Whether you're a lover of dainty, delicate jewels or chunky statement pieces, it's important to know the right way to take care of our jewellery in order to keep them sparkling. Every now and again, our rings, necklaces, bracelets and earrings need a spring clean - think of it as a maintenance check.
Caitlin Mociun, founder of dreamy fine jewellery brand Mociun and Laura Lombardi, founder of fashion's favourite chunky chains label Laura Lombardi, have shared their wisdom on how to take care of our most treasured pieces in our jewellery box.
How often should you clean an engagement ring?
"It depends on your ring and how often or hard you wear it," Mociun tells me. "I personally home clean once a month and use a professional service every six months," she explains.
"There are certain diamond cuts - table cuts for example - that look dirtier faster, so clean those pieces more often," she adds and recommends cleaning these types of rings every two weeks.
What's the best way to look after metal?
"There are certain types of plating that can be affected, so that is one of the things to watch out for," Mociun warns.
"Platinum, yellow or rose gold are rarely going to have any plating on them. White gold is often plated with rhodium to mimic platinum, and this does come off over time, so the more it's cleaned and worn, the more often it may need to be re-plated," she says.
"Keep jewellery out of water and moisture to prevent staining. Limit exposure to humid environments if you wish to prevent oxidation," advises Lombardi.
"Direct contact with cosmetics, perfume, lotions and aerosols may accelerate the development of patina."
Patina: Discolouration or change in lustre of brass, produced by oxidation: the darkening of metal with exposure to the body’s own PH, oxygen, and other compounds.
“Store your jewellery in a secure and dry place in-between wears. Remove and store jewellery before exercising, swimming, showering or sleeping," says Lombardi.
How can I check for loose stones?
Checking for loose stones at home is easy. All you need is a safety pin, to use gently on each stone to check how secure it's set. "If your stone isn't a diamond, and is a gemstone that's softer, you have to take even more strict precautions," Mociun advises.
How to properly clean your rings
You will need an empty bowl, a second bowl filled with lukewarm water, a gentle cloth, a soft baby toothbrush and a foaming jewellery cleaner and ensure that it's gentle enough to clean delicate and porous gemstones, like turquoise, pearls and most opals.
Put your pieces to be cleaned in the empty bowl. Apply one to two pumps of cleaner for rings, two-plus pumps for chains and necklaces. Let this soak for 20 seconds.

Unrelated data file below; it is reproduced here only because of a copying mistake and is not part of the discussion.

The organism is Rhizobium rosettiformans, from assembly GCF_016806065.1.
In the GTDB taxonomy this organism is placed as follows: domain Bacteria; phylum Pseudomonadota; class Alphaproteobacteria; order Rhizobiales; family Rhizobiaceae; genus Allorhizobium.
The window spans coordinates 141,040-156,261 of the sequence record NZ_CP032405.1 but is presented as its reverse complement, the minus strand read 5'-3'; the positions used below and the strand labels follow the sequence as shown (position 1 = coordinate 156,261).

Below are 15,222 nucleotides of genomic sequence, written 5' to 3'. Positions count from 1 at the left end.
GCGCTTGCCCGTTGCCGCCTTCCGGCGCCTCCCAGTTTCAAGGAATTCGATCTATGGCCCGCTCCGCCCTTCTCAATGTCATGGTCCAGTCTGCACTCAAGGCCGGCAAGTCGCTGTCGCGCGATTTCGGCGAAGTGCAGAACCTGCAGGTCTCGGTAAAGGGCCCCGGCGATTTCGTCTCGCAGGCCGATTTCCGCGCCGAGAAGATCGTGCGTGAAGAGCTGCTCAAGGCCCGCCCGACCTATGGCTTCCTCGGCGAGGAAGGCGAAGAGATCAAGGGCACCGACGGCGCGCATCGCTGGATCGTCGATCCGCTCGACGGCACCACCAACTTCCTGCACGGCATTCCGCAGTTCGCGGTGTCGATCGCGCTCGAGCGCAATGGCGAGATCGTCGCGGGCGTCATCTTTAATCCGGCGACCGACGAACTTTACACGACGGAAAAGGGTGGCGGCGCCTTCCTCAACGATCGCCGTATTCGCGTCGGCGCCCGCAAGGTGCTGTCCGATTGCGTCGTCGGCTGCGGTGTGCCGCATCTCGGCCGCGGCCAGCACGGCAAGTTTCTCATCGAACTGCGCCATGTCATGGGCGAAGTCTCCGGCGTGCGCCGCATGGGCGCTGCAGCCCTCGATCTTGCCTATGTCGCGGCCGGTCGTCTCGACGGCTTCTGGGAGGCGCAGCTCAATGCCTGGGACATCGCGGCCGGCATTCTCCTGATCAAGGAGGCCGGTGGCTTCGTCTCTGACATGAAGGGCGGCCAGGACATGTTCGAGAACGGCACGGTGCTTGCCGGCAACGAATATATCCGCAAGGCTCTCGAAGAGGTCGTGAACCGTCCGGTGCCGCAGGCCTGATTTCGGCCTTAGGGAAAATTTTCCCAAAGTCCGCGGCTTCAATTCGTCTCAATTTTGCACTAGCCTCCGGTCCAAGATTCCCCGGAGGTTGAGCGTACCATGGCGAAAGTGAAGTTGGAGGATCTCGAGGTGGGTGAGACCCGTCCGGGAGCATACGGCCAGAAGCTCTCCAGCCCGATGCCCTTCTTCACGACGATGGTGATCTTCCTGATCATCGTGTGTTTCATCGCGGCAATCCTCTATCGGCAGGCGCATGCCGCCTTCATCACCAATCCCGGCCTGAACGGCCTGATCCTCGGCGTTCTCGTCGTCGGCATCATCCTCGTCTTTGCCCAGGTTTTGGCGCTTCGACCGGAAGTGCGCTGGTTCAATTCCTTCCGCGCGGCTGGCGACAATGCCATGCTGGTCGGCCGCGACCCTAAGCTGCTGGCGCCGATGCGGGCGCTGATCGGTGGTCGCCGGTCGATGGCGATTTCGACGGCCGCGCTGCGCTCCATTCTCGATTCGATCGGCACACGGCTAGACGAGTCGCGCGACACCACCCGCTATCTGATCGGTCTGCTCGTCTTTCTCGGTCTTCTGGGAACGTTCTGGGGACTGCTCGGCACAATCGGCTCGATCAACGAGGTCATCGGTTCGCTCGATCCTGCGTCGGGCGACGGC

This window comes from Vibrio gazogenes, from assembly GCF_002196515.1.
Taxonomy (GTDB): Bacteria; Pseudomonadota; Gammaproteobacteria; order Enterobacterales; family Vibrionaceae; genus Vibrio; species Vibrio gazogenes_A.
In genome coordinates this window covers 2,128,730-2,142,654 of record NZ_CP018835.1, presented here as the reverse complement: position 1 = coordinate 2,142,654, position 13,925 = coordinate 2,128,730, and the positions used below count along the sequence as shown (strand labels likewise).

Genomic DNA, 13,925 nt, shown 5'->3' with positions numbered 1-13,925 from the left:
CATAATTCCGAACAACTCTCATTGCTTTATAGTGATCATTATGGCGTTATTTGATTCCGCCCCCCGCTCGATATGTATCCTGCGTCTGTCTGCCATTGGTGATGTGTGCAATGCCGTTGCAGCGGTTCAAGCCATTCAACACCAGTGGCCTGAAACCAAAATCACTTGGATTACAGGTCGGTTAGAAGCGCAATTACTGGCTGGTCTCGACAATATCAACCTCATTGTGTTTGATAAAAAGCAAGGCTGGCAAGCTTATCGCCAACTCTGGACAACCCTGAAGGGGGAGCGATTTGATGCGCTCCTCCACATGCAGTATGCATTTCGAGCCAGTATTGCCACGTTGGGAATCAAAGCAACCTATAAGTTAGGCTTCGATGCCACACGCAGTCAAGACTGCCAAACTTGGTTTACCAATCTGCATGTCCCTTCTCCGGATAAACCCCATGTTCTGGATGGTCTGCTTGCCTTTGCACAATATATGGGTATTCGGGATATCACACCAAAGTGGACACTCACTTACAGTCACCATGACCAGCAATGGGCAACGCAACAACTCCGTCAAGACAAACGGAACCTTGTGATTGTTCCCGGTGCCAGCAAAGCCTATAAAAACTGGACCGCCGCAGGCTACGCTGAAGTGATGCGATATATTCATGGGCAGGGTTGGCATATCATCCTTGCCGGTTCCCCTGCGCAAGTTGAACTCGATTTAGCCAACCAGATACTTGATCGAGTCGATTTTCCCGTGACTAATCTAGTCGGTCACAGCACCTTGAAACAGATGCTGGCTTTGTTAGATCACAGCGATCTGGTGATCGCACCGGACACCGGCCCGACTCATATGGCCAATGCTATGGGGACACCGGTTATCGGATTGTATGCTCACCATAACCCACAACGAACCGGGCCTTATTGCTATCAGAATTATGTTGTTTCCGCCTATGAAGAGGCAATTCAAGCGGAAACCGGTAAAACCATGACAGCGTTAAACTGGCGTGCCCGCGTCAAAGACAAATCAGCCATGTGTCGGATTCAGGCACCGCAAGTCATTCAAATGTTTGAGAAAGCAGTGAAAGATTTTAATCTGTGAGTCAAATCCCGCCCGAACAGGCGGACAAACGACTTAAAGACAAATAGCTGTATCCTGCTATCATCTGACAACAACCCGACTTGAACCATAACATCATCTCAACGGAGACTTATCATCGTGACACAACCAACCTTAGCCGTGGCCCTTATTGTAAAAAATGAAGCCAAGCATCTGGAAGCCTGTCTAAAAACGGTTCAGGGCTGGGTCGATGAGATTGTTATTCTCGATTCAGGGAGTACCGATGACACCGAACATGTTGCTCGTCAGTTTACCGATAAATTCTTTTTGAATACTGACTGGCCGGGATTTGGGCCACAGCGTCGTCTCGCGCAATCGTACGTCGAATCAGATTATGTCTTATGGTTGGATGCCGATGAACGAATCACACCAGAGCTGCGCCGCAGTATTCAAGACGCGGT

Brush around the inside of the ring and very gently clean the back of an open setting. For medium to heavy chains, start by scrubbing the closure and then drag the chain through the bristles. For delicate chains, lay in your hand and gently brush or use your fingers to rub in the solution.
Place soapy jewellery in the bowl of lukewarm water. Rinse twice to remove soap completely and dry off with the gentle cloth.
If you'd rather use a homemade cleanser, Lombardi highlights how you can use common household products you'll likely have in your cupboard already. "Mix juice of half a lemon and a teaspoon of baking soda together to form a paste. Apply to jewellery and rub in one direction with a cloth. Repeat until clear, wipe off paste, rinse and pat dry," she says.
With chunkier pieces, the best way to maintain them is to regularly clean using a jewellery polishing cloth. “Wipe down quickly after each wear to maintain appearance, or polish vigorously to remove accumulated patina,” says Lombardi.
You can also opt for some handy tools to help with keeping on top of your jewellery care. "My personal favourite tools for cleaning jewellery are polishing pads and an ultrasonic tool," she notes.
"The pads are absolute magic for removing stubborn stains or patina from raw brass jewellery. Use as needed to maintain the appearance, which may be more often in summer months as humidity and exposure to products like sunscreen may expedite tarnishing. It's important to keep polishing pads away from gold or silver plated items, as the cleaning compounds in the pads will cause plating to wear off."
"An ultrasonic is perfect for easily cleaning all jewellery. It gently cleans, restores shine and removes built up product, debris, or tarnish. I recommend ample drying time when using this to clean hollow items like our hoop earrings," says Lombardi.
The do's and don'ts of at-home care
- Do clean your ring at least once a month with a cleaner that's safe for the stones in your ring.
- Do check to see if your stones are still secure in their settings after it's cleaned.
- Do your cleaning over a cloth or bowl of water in case a stone does fall out - you don't want it going down the drain.
- Don't use an abrasive cleaner, especially toothpaste or anything gritty. Never use bleach, chlorine or ammonia. Basically, don't clean your jewellery with things that you use to clean your bathroom or kitchen with.
- Don't keep wearing your jewellery if you have a loose stone - it will just get worse with time and then you'll likely lose the stone. Take it to your jeweller as soon as possible to get tightened.
- Don't let it go too long without being cleaned. When there is too much build up of dirt, sometimes it can require un-mounting the stone to clean it properly and that can cause damage.
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